Is Disruption Good for Your Customer Experience?

Rob Daleman
Posted by Rob Daleman VP, Corporate Marketing Tuesday, November 21, 2017 - 14:10

Rob brings over 18 years of industry experience in technology marketing – both direct and channel, to his position at Quadient. Previously, Rob led Marketing at Avaya Canada, go to market for medium businesses at Dell Canada and brings marketing, finance, manufacturing and logistics experience from his time at Maple Leaf Foods. An avid composer and musician, Rob continues to combine digital and social media to drive awareness and consideration in the B2B marketplace. Rob holds an MBA from the Schulich School of Business.

Customer Experience Update
Lightbulb Showing Idea

As far back as 1986, author Dick Foster released the book "Innovation: The Attacker's Advantage", building on the work of Peter Druker, describing the impact of "technological discontinuities", or times when the leading technology in a market suddenly shifts.  Today, we refer to that concept as disruption.

Disruption is everywhere, impacting every industry, and has formed some of the world's largest companies, generating billions in market capitalization over the past decade. Netflix has leveraged broadband access to disrupt cable TV providers and networks.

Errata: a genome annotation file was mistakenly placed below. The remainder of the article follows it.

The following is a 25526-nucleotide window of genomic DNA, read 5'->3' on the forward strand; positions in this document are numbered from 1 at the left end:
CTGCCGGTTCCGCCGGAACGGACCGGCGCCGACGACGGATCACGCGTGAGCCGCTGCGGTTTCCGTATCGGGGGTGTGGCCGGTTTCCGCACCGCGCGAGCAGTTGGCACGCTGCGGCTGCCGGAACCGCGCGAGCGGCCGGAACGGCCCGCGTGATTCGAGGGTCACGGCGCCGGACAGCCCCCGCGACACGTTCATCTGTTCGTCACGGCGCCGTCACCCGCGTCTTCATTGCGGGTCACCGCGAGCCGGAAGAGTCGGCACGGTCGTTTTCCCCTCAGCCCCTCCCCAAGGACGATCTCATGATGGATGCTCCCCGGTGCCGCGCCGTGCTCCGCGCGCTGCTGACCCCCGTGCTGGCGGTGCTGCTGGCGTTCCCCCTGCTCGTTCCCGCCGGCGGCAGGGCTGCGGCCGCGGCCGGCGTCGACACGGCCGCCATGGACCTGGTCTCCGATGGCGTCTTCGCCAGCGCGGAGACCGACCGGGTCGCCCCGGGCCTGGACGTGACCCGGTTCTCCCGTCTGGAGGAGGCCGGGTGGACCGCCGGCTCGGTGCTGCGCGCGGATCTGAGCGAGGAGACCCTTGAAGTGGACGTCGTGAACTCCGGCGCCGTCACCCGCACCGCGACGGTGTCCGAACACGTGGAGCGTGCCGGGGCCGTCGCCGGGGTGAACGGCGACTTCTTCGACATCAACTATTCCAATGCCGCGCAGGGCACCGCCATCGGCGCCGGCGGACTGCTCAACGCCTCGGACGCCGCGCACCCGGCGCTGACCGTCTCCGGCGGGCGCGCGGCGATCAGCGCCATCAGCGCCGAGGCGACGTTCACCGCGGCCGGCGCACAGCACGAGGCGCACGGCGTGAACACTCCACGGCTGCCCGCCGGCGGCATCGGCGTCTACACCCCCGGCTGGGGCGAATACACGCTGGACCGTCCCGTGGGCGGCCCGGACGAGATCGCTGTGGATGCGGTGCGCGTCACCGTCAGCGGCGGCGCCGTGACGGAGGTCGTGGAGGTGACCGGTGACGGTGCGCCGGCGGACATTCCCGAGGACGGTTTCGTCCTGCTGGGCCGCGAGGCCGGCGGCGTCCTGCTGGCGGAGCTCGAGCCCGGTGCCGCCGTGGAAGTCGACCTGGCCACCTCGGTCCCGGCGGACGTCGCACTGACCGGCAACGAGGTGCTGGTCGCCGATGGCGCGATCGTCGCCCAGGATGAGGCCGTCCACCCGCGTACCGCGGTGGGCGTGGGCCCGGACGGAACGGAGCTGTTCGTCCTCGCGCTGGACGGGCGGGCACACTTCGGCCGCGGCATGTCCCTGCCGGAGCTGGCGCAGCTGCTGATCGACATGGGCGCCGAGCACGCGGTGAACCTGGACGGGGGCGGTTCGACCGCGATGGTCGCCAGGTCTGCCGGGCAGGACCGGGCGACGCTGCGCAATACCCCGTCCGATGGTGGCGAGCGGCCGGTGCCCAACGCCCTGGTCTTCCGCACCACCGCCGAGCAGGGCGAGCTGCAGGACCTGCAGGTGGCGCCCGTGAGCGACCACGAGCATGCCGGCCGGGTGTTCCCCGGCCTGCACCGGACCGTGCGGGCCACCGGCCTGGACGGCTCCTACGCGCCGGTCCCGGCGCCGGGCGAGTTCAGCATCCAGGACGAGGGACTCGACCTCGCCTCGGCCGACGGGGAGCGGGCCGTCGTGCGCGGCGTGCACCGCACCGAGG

Amazon has leveraged the internet to move from an online bookstore to a retailer, web services providers, AI company and media company.


Salesforce.com has enabled a massive ecosystem by allowing partners to build applications centered around CRM - disrupting traditional providers, resulting in exponential growth that has spanned over a decade.


Accenture refers to this phenomenom as "Big Bang Disruption", and does a good job of summarizing the history of disruption in their business guide of the same name.

What is the cause of all this disruption?  A business performance benchmark study by Altify identifies the top three drivers of disruption in today's markets to be Digital Transformation, Currency Volatility and Advancement in AI.

Causes of Disruption

Mark A. Goodburn, the Global Head of Advisory at KPMG International also highlights the importance of digital transformation on today's marketplace, stating "Every CEO I meet with is asking, 'How do I better drive my business in a digital world?’".

It is no wonder then, that disruption in on the minds of most executives as we round the corner into 2018.  According to the  "US CEO Outlook 2016" by KPMG,  4 of the top 5 concerns for CEOs based in the United States are centered around disruption and technology.  85% are concerned with the amount of time they dedicate to thinking about disruption, 76% are concerned about the disruptive impact of new entrants and 66% are concerned that they are not being disruptive enough in their markets.    Business leaders are not sitting back.  In the same report, 74% of leaders agreed that their organizations are actively disrupting the sector in which they operate, rather than waiting to be disrupted, and 65% see disruption as an opportunity, more than a threat.  As we will look at in a moment, 81% of businesses leaders are also struggling with keeping up with new technologies - a problem that is compounded by the quest to be disruptive.

Leaders Concerns on Disruption